MINISTRY OF PLANNING, HOUSING AND TRANSPORT

Final Rapport

CONCERNING THE ACCIDENT WHICH OCCURRED ON 19 SEPTEMBER 1989 IN THE TENERE DESERT (NIGER) TO DC-10-30 REGISTERED N54629

APPENDICES

### APPENDIX 2

TRANSCRIPTION OF RADIOCOMMUNICATIONS BETWEEN N'DJAMENA AND THE DC- 10

### APPENDIX 3

Curves 1 (208 Kb!)

Curves 2 (195 Kb!)

ANALYSIS OF THE ABNORMAL VALUES (PEAKS) NOTED FOR SOME PARAMETERS OF THE DFDR

A detailed study of the DFDR read-out shows that these peaks were not due to variation of the actual values during the flight but rather to de-synchronisations of the signal during read-out.

1. How a DFDR works

To explain this de-synchronisation phenomenon, it is necessary to review DFDR data acquisition and read-out. Sensors on board the aircraft enable to get various data. The data is transmitted to computers that deduce the value of a number of parameters which are characteristic of the flight.

Those parameters (in analogic form) are then coded, digitised and multiplexed by a job-oriented computer, the Flight Data Acquisition Unit (FDAU) and transmitted to the recorder itself as a sine wave form signal.

Multiplexing consists in presenting one after the other (in the form of a continuous signal) various parameters which are obtained simultaneously.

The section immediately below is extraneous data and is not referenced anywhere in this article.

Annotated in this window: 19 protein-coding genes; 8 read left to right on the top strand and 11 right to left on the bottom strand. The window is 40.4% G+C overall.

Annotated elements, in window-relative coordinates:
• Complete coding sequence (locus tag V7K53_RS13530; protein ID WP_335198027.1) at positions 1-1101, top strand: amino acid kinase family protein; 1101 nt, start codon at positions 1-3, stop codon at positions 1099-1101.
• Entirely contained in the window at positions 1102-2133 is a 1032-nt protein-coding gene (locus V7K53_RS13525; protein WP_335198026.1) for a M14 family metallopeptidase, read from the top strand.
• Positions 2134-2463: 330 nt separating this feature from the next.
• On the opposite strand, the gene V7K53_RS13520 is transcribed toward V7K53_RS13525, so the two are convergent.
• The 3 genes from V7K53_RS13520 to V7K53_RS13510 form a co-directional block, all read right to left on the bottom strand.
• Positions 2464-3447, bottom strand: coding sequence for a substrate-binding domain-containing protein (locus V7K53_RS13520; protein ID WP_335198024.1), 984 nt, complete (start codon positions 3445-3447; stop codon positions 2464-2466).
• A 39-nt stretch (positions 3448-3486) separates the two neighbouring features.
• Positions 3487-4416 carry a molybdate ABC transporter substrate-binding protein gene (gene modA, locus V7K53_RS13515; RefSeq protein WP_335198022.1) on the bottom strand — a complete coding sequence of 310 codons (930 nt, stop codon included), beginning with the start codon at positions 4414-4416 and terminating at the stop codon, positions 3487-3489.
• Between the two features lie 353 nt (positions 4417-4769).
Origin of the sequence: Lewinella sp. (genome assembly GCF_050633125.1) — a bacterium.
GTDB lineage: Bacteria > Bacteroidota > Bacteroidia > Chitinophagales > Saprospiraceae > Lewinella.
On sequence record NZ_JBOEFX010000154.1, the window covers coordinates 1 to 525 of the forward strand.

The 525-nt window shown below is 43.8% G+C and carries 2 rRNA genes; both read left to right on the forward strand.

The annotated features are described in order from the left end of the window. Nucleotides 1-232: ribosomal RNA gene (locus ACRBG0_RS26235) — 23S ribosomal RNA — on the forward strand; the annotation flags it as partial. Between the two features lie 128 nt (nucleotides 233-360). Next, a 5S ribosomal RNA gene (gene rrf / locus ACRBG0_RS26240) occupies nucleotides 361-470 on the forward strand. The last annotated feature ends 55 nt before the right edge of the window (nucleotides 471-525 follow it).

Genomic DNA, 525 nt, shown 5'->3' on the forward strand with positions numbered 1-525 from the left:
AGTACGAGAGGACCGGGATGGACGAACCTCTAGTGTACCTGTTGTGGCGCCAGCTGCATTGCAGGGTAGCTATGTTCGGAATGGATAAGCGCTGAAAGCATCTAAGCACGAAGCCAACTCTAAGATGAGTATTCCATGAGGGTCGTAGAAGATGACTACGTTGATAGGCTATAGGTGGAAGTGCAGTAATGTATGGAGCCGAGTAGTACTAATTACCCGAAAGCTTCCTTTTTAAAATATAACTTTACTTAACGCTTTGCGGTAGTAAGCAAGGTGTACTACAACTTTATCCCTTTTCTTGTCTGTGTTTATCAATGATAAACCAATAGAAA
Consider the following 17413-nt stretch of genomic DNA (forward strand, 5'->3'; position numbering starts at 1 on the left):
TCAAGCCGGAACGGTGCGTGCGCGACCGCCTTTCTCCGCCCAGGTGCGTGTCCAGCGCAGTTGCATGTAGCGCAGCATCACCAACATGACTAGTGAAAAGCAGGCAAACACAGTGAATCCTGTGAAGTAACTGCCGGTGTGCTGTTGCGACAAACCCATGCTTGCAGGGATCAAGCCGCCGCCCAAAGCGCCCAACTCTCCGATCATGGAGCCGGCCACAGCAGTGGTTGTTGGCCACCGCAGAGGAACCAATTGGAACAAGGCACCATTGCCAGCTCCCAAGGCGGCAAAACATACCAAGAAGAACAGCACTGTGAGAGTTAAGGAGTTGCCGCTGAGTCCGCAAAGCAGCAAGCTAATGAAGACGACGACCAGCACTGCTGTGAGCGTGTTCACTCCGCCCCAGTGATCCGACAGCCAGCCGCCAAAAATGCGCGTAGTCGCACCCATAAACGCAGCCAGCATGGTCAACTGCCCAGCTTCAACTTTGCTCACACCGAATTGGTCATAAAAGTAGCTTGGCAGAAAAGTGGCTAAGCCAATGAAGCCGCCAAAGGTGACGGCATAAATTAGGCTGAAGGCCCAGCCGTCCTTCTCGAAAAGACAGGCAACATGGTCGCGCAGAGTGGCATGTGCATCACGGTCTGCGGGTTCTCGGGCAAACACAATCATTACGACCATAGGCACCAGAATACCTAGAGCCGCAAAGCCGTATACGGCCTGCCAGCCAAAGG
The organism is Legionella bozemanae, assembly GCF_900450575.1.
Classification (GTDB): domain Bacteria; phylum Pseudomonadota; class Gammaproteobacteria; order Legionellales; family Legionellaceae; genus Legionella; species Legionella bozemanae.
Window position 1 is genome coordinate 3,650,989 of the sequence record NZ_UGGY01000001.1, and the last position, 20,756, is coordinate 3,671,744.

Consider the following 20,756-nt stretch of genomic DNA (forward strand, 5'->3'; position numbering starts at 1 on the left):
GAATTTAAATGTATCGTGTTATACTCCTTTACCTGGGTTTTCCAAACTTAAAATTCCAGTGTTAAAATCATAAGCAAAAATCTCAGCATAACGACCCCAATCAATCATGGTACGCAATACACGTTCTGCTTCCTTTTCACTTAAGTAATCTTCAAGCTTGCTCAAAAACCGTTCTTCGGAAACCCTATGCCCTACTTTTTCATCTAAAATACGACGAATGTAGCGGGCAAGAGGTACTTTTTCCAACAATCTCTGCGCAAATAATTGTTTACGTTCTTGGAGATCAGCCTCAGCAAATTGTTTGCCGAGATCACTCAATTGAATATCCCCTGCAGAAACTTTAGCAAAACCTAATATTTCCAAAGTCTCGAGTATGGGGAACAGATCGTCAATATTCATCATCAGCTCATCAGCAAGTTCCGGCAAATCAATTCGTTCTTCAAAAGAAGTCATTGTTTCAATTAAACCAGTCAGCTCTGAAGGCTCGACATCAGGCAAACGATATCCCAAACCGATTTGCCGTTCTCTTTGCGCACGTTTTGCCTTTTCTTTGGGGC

As far as the DFDR is concerned, all parameters are given in frame format, each parameter being repeated at the same place (or same "word") in each frame. The frame used by the FDAU of the DFDR is a four-second one, each frame being itself divided into four one-second sub-frames. Each sub-frame must contain 768 bits (0 or 1), i.e. sixty-four 12-bit words, and must begin by a specific word called "synch word".

At DFDR read-out, a series of computers decode the data in the reverse way they were recorded. So, after the signal is read, a computer cut it and convert it into bits and words. Then those words are demultiplexed so as to be finally translated by one more computer into actual values (the flight parameters).

During the demultiplexing operation, there is a verification of the binary signal: the demultiplexing computer searches for all the synch words (as defined above) and verifies that the number of bits between them is correct. If, for any reason, (damaged tape, bad reading, etc...) a synch word is not to be found at the right place, the computer will warn that there was de-synchronisation when that sub-cycle was concerned; in such a case, the conversion of the binary signal into actual values will be altered and the listings and graphics obtained subsequently will show abnormal values. There will be synchronisation again as soon as the computer detects two synch words that define two consecutive sub-frames, separated by the right number of bits.

2. Analysis of the de-synchronisations

Let (tf) be the last recorded second of the flight; a first de-synchronisation is noted at (tf-14 seconds). A more accurate analysis of the binary signal read at that second makes it clear that 2 bits are missing in the sub-frame (766 instead of 768 bits) and that these bits were lost at the beginning of the sub-frame (starting from the fifth word). All actual values calculated later on are therefore distorted (more than 90% of the data contained in that second are lost).